For Staff Sgt. Anthony Valentin, the Air Force core values not only help him excel at his official duties, they also help him in his extraordinary off-duty pursuits. (U.S. Air Force video/Staff Sgt. Chris Pyles)
Staff Sgt. Anthony Valentin is a man living two wildly different lives, each with personalities that are opposite of each other. By day, he’s a polite, professional combat operations controller at the 624th Operations Center at Joint Base San Antonio – Lackland. When he leaves work, he sheds his Air Force uniform and dons his pro wrestling attire, transforming into “Brooklyn’s Finest” AJ Summers – the cocky, boisterous cruiserweight wrestler, who is reviled by fans of San Antonio’s Branded Outlaw Wrestling organization.
This split personality didn’t happen overnight. As a 5-year-old living in New York, Valentin dreamed of joining the military and becoming a G.I. Joe. Then, he witnessed the entrance of one of the most electrifying wrestlers ever to grace the World Wrestling Federation, sparking another dream in his heart.
“I saw The Ultimate Warrior run across my TV set with all those crazy, colorful fringes on his arms, shaking the ropes and being all crazy,” Valentin recalled. “I saw the way the crowd reacted, the attention he (received) and any little thing he did everyone watched him. That’s when I knew I wanted to be a wrestler.”
His mother still remembers that moment just as vividly as her son. “I didn’t even know what an Ultimate Warrior was, but Anthony was jumping up and screaming and saying he wanted to be just like him,” Denorah Marcial said.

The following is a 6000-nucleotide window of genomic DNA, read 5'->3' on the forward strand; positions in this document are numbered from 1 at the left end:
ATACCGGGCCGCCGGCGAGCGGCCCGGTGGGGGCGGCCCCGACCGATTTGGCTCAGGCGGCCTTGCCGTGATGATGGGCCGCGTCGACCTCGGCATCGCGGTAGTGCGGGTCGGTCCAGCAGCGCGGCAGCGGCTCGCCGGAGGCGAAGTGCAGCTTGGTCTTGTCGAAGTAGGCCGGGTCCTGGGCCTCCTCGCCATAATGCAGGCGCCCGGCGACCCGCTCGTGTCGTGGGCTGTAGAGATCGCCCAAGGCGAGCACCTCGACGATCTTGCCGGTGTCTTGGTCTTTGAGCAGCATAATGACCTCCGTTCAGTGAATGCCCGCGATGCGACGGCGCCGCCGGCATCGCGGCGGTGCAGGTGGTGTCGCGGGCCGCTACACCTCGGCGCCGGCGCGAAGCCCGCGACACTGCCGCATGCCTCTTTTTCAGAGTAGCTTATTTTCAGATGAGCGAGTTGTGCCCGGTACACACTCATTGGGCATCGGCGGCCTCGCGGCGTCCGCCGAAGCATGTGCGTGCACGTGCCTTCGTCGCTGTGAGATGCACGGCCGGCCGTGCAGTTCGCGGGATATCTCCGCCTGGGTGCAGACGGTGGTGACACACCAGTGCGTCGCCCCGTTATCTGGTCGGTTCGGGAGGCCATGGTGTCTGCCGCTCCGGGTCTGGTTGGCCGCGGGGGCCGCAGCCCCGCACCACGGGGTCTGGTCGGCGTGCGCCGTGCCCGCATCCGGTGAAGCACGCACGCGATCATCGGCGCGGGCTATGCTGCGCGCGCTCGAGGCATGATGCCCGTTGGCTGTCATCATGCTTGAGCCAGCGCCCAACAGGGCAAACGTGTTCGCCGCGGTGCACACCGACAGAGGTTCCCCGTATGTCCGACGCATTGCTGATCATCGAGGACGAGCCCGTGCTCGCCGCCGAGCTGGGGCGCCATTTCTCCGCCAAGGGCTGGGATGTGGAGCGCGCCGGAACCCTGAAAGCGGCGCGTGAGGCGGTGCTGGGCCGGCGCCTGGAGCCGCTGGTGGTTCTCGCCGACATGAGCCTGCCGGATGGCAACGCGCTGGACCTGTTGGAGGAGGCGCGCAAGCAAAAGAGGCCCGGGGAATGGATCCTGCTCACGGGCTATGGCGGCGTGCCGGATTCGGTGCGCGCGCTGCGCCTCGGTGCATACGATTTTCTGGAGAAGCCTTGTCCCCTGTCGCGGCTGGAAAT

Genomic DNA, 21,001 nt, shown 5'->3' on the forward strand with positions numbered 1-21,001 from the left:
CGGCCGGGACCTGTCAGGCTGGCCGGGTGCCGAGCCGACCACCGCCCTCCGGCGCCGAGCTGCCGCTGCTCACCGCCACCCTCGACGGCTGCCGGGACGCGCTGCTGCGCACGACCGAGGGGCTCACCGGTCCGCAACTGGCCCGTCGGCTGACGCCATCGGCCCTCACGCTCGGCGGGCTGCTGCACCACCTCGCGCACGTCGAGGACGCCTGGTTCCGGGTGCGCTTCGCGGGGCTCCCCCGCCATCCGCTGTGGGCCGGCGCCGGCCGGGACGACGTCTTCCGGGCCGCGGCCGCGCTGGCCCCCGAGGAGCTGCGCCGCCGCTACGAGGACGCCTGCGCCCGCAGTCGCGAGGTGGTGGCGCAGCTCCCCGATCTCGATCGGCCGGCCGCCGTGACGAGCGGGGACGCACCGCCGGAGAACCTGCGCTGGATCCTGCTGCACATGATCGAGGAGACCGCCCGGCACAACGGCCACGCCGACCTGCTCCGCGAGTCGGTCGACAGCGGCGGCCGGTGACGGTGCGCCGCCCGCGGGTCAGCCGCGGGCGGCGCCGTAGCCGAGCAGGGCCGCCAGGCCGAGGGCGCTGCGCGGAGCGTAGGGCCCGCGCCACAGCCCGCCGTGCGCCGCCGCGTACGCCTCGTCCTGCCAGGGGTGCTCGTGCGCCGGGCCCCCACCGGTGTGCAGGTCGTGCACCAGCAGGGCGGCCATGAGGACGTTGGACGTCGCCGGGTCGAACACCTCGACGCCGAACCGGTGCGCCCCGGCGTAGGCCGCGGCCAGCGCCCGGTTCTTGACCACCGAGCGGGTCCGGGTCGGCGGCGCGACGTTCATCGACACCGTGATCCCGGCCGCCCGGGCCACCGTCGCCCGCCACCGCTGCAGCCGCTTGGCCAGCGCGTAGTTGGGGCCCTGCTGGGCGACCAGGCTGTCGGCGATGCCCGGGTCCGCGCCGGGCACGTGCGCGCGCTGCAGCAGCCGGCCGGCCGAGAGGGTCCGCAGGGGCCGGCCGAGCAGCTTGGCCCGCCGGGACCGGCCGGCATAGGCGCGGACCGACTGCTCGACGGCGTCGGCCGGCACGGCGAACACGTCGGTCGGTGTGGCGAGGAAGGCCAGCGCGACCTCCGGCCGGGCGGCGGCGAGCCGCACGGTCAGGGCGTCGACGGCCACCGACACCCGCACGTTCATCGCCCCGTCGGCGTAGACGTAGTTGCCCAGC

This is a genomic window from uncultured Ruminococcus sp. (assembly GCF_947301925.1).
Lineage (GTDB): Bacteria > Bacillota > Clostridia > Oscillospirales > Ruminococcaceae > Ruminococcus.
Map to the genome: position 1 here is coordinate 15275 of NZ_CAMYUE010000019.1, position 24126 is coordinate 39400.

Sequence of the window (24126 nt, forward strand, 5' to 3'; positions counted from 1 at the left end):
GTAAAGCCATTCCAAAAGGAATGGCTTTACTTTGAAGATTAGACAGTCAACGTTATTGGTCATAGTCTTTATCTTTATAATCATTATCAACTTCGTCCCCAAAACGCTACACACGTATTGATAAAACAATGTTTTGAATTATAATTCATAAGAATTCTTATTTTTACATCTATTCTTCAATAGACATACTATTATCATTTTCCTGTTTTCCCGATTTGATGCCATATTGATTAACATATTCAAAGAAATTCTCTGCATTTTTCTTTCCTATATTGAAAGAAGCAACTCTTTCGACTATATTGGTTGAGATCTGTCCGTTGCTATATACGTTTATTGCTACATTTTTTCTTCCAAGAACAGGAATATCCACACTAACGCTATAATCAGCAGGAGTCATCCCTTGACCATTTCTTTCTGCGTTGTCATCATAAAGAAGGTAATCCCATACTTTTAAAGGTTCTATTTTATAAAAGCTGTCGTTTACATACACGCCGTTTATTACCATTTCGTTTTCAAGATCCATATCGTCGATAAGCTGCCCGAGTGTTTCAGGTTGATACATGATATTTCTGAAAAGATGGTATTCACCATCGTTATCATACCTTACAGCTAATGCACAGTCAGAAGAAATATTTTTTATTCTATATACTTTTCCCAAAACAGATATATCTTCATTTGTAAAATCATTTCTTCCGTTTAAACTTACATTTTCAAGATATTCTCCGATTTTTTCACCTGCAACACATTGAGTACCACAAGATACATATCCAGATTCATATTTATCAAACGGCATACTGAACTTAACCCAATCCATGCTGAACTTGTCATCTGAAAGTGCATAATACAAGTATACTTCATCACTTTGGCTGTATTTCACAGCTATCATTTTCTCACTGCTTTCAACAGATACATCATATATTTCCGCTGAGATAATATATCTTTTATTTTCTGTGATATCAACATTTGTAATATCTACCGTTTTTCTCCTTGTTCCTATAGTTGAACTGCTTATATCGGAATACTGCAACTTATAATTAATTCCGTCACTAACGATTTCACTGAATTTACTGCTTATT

A couple years later, she took Valentin to his first live wrestling match at Madison Square Garden in New York City. It was then that Marcial really took note of Anthony’s passion for the sport; but it wasn’t until he was older that she realized just how strong his love for it really was.
“He would talk about becoming a wrestler in middle school, but I really didn’t think he was serious until he went into high school and joined the wrestling team. That’s when I knew he was going to put me through it with this sport,” she said.
While his interest in wrestling had grown over the years, Valentin had not given up his military dreams.
“He came home, said he had spoken to a recruiter and was thinking about joining the Air Force,” Marcial said. “The next thing I knew, he graduated high school and was off to the Air Force.”
After graduating basic training and seeing her son for the first time in months, she knew he made the right choice.
“I went to Texas when he graduated boot camp. I saw (what looked like) a 6-foot-tall man in front of me, when a mere boy left,” she said. “His whole demeanor had changed. He was always respectful before, but now he showed respect in a new way.”